I’ve always loved the story of Little Red Riding Hood. It’s a story that evokes tons of imagery for me. I’m also all about wolves in media, werewolves or otherwise. They’re beautiful and fascinating creatures. Red Hood combines the perfect elements of each, for a magical standalone fantasy novel, set in a real world. On the night of her Homecoming, Bisou is chased by a wolf through the woods. She defends herself, and discovers more about her own story than she imagined possible. Look out for the Red Riding Hood references! It’s one of those standalone fantasy books you need to check out.
4. Burn by Patrick Ness
An alternate universe where people work with dragons? Yes please. What starts out as a business arrangement quickly turns into something much more complicated, and Sarah Dewhurst is drawn into a prophecy with dragon Kazimir, who knows a lot more than he’s letting on. This is such an original concept, in true Patrick Ness fashion (think A Monster Calls and Release). As a fan of fantasy stories that take place in an alternate reality that’s still technically Earth, I’m all over it.
3. Nimona by Noelle Stevenson
Fantasy is all about descriptions and visuals, so what better way to show them off than in graphic novel form? Noelle Stevenson took her web comic and turned it into a bound and beautifully illustrated book for us to enjoy. Shapeshifter Nimona teams up with Lord Ballister Blackheart – the most wonderful villain name ever – to cause a little trouble. Chaos ensues of course, but in the best possible way. This one’s getting a fun animated film adaptation, set for release in 2022.
2. Cemetery Boys by Aiden Thomas
Aiden Thamas’ debut novel explores family ties, gender identity and latin culture. Yadriel is trans, and determined to prove his true gender to his family and be a true brujo. He summons a ghost, who he’s then unable to get rid of. He reluctantly agrees to help Julian – the ghost – to help solve the puzzle of how he died. Along the way they discover more about themselves and each other, and form a bond that neither of them expected. Cemetery Boys is full of original plot and heartwarming narrative, and it’s the perfect pick for standalone fantasy books seekers.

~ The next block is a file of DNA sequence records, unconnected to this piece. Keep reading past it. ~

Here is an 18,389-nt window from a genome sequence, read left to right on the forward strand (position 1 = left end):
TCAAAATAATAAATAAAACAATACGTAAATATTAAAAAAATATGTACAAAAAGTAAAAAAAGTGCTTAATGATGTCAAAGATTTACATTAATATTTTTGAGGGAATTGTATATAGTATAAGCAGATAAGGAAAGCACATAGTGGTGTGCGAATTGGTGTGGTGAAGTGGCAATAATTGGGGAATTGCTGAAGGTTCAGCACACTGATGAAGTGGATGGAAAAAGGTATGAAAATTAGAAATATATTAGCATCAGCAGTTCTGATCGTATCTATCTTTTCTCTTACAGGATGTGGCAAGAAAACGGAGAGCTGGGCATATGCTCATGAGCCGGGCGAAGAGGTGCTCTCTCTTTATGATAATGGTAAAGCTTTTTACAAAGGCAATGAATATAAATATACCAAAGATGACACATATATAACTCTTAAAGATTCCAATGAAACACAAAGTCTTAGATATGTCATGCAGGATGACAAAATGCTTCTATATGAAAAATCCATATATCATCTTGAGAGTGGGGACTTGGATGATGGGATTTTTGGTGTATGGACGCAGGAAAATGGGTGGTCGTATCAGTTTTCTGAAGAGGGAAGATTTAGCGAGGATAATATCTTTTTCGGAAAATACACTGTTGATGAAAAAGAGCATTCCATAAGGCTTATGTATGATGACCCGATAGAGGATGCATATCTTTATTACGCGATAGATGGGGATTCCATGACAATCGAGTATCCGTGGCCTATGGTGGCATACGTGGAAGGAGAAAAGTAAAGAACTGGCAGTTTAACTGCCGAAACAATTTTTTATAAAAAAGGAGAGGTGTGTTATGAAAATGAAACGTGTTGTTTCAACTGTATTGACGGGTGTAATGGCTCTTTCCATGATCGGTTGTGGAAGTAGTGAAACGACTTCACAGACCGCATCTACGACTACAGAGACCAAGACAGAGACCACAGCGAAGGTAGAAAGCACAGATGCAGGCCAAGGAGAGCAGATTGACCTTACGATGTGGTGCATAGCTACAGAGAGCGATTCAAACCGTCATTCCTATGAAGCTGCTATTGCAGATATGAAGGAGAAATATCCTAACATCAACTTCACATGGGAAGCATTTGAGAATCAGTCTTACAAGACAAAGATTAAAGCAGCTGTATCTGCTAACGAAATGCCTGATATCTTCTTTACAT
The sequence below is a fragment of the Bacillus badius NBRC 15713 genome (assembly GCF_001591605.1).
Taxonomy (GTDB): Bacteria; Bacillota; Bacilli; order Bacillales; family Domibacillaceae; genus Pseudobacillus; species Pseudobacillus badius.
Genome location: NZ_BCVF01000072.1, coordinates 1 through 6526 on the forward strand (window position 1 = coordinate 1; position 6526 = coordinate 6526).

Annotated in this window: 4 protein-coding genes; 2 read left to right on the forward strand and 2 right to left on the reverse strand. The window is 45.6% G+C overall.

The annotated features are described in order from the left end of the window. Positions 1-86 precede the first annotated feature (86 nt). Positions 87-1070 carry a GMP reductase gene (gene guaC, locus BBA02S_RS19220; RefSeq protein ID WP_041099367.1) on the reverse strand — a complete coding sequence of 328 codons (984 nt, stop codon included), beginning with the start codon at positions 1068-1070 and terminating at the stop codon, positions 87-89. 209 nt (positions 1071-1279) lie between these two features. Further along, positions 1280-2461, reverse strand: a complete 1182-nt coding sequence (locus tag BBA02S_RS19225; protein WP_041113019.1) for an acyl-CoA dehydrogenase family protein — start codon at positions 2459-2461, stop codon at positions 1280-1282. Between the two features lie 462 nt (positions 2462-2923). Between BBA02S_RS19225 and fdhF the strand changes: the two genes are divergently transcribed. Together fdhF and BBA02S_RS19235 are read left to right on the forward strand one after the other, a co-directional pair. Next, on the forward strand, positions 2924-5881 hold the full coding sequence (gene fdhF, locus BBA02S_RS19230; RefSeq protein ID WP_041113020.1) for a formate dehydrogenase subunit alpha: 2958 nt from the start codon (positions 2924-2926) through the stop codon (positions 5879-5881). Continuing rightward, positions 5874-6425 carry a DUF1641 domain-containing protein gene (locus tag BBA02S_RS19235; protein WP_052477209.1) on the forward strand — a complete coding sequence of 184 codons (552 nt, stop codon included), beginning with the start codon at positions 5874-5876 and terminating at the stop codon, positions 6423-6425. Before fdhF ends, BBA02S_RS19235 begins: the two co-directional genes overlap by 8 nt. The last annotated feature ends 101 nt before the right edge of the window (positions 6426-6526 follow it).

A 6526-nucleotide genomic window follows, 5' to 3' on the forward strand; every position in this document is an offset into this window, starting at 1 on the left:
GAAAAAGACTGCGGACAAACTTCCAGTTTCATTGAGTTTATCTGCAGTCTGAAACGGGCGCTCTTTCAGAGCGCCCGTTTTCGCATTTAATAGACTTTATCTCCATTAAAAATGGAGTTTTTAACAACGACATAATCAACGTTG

1. The Forbidden Wish by Jessica Khoury
There was bound to be at least one fairytale retelling on this list – ok fine there’s more than one. Something about the nostalgia they produce for us makes them all the more enjoyable. Maybe it’s just me, but an Aladdin retelling is not something that I come across on the regular. In this updated tale, the “street rat” rubs the lamp, releasing a jinni named Zahra. A burgeoning romance draws them together, but Zahra will have to choose between her feelings and the possibility of her freedom from the lamp. Such a fun read and so sweet for anyone looking for a fresh take on the legend.
Bonus – These Violent Delights by Chloe Gong
Ok, so this is a tiny bit of a cheat because the author has confirmed that a sequel is being worked on, but it was great so I’m giving it a little shout out here since the sequel won’t be released for some time. Shakespeare retellings are a bit of a soft spot for me.
I’m quite a fan of the original bard man, and I love reading these types of stories inspired by his work and finding little Easter eggs and references that I can identify with. Without giving too much away, this is a re telling of Romeo and Juliet set in 1920s Shanghai. There are gang rivalries, political tensions, romance and a monster – and they’re all great. If you’re looking for a little more info, check out this readers slightly more spoiler-y review here.
Finding standalone fantasy books to read can be tricky – but not impossible! Hopefully you’ve discovered some new ones to check out, or to add to your TBR. New, fantastical worlds await around every corner. Enjoy!